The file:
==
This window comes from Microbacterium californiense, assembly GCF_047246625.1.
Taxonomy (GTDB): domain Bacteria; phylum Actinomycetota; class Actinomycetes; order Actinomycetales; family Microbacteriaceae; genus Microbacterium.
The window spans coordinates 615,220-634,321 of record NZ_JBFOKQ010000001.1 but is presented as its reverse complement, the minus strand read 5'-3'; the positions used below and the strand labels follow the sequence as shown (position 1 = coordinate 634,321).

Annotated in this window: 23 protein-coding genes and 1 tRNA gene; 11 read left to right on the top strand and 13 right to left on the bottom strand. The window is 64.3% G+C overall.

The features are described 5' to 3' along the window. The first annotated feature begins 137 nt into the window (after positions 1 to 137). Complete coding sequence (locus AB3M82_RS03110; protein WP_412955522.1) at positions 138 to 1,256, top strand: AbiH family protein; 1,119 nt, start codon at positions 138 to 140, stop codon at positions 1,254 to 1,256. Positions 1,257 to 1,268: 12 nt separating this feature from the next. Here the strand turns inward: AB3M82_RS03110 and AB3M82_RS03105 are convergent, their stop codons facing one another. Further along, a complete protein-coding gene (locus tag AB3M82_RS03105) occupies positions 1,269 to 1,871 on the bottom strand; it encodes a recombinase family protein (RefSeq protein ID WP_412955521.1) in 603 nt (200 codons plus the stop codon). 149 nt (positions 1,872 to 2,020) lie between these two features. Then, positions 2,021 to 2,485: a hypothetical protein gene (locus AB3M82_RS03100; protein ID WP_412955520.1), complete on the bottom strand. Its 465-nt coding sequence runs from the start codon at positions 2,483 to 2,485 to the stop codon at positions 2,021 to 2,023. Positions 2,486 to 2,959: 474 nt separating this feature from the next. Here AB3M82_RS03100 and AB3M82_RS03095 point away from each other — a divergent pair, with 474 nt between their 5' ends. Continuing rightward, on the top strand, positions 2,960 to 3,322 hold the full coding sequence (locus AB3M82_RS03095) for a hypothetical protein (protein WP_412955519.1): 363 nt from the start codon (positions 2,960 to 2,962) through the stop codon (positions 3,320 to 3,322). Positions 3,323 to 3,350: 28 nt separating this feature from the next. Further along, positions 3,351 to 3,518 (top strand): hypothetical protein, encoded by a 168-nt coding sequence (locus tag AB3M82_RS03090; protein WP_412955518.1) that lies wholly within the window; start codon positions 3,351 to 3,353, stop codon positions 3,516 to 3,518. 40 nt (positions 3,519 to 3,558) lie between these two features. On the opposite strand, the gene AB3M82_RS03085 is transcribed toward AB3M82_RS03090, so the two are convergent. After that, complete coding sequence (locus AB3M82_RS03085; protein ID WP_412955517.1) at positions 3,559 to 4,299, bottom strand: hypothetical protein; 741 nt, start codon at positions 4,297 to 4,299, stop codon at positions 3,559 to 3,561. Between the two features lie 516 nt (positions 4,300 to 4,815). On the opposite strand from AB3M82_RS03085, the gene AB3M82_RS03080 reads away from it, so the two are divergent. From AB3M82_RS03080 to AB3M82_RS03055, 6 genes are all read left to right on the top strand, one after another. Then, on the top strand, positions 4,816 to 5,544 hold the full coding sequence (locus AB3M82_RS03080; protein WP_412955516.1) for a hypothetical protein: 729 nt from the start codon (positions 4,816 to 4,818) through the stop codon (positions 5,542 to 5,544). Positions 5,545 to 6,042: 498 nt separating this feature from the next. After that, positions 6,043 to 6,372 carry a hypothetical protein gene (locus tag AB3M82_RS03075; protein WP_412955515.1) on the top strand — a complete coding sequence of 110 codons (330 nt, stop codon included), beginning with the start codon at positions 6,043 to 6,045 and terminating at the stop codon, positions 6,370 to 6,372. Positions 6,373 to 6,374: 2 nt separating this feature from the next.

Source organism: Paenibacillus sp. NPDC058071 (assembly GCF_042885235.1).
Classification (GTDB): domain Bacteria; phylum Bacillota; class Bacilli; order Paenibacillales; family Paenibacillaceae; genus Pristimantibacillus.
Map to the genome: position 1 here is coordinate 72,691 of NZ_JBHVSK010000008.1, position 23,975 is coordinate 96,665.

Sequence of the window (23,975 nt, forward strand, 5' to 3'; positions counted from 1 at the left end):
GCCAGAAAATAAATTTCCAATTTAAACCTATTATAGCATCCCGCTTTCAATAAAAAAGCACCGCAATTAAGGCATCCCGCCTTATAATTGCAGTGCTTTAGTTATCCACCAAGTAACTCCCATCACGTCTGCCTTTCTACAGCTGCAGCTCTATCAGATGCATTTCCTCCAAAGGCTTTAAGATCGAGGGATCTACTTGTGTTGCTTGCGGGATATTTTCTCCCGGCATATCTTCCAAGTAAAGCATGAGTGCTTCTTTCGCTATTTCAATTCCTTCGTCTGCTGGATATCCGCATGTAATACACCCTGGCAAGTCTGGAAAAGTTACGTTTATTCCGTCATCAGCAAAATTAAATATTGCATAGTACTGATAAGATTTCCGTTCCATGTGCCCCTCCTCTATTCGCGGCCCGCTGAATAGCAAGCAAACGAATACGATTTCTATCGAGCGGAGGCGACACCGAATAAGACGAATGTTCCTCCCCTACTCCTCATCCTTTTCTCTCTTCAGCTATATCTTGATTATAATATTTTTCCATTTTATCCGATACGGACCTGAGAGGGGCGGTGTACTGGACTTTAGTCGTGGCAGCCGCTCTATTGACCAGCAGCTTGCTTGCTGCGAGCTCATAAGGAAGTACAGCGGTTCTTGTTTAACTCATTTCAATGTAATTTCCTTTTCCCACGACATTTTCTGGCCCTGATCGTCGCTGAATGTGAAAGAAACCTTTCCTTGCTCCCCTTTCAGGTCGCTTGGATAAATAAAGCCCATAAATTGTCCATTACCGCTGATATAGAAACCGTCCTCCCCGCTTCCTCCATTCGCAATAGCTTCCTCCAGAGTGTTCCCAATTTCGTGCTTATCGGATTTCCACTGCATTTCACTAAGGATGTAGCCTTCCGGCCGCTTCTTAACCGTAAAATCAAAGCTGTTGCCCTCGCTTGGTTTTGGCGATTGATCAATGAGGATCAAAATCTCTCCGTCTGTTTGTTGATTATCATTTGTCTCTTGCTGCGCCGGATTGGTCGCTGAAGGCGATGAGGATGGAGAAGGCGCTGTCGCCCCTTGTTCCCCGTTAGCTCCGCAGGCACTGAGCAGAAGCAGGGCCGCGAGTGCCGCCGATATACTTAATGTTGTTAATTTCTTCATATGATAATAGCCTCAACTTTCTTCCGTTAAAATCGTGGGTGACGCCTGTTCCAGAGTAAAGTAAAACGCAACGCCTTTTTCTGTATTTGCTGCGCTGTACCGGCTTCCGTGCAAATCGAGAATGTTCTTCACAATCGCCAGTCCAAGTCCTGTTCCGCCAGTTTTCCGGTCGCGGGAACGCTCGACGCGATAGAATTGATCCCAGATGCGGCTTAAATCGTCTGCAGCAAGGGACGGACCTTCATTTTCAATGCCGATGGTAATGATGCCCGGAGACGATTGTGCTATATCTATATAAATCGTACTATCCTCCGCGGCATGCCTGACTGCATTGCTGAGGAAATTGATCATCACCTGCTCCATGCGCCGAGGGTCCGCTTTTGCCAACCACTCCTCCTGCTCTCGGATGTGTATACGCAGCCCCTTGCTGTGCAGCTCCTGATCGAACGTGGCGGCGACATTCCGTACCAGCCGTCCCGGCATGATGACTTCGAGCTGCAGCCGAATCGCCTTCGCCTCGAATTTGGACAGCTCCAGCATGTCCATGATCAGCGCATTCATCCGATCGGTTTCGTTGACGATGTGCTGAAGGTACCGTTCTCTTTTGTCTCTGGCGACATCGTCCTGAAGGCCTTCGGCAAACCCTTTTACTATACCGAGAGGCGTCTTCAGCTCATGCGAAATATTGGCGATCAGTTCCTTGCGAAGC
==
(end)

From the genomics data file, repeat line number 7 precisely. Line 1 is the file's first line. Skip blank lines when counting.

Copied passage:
Classification (GTDB): domain Bacteria; phylum Bacillota; class Bacilli; order Paenibacillales; family Paenibacillaceae; genus Pristimantibacillus.